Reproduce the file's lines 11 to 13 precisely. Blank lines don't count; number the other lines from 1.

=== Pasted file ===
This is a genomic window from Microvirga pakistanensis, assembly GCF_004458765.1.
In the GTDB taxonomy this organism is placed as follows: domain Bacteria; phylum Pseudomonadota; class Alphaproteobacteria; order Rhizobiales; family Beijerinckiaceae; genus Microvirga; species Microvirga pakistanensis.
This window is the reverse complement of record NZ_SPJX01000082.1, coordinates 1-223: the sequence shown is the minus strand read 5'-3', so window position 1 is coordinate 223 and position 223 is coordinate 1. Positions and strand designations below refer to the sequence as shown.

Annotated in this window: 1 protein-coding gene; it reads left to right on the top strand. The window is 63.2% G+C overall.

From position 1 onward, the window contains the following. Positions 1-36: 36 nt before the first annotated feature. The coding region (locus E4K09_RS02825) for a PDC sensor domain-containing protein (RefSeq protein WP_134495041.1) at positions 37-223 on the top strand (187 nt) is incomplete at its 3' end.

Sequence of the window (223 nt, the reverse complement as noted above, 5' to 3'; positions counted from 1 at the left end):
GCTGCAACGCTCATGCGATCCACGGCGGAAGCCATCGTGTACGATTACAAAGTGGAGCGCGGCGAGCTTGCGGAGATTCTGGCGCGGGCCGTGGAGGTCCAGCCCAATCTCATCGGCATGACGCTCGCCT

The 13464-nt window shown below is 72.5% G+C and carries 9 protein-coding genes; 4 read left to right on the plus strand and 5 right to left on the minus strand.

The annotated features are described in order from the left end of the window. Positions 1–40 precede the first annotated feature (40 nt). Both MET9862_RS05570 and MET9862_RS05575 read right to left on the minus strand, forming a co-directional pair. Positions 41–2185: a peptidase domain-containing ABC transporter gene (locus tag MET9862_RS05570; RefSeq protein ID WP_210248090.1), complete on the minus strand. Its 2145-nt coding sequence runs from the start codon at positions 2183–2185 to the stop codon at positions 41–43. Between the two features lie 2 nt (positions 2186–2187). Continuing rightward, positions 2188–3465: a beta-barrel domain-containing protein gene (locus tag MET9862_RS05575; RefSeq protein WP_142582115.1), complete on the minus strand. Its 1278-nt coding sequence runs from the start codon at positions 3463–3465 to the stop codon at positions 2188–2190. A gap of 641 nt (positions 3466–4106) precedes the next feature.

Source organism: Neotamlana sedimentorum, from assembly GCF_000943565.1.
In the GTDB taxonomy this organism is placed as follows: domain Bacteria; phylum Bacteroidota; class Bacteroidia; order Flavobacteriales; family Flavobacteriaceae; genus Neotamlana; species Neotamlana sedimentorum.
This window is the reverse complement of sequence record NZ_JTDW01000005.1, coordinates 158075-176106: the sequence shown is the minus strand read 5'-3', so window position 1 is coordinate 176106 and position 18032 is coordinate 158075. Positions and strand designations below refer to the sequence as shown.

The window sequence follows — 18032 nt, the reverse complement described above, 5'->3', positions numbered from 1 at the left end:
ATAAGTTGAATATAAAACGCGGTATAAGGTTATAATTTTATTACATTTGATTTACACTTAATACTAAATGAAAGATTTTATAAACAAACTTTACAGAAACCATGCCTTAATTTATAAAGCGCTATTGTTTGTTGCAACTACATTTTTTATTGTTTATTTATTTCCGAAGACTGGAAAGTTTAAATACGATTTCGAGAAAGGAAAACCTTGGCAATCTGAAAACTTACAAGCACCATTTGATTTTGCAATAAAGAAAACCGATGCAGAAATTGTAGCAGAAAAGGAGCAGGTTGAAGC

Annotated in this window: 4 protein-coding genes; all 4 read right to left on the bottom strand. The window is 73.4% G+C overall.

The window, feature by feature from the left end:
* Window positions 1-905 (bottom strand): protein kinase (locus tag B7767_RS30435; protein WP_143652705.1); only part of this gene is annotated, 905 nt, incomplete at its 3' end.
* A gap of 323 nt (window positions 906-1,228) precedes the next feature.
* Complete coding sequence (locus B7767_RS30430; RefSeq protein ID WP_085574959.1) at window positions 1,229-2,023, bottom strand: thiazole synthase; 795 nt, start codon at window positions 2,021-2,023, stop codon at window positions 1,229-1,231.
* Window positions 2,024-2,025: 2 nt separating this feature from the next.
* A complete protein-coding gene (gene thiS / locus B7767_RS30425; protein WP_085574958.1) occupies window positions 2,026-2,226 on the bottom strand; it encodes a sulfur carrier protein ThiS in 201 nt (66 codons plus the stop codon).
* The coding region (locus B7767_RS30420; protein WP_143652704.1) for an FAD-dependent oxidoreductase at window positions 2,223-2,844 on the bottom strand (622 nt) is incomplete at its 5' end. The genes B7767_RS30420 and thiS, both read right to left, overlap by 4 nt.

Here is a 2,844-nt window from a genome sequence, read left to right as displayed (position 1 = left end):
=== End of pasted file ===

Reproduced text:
In the GTDB taxonomy this organism is placed as follows: domain Bacteria; phylum Bacteroidota; class Bacteroidia; order Flavobacteriales; family Flavobacteriaceae; genus Neotamlana; species Neotamlana sedimentorum.
This window is the reverse complement of sequence record NZ_JTDW01000005.1, coordinates 158075-176106: the sequence shown is the minus strand read 5'-3', so window position 1 is coordinate 176106 and position 18032 is coordinate 158075. Positions and strand designations below refer to the sequence as shown.

The window sequence follows — 18032 nt, the reverse complement described above, 5'->3', positions numbered from 1 at the left end: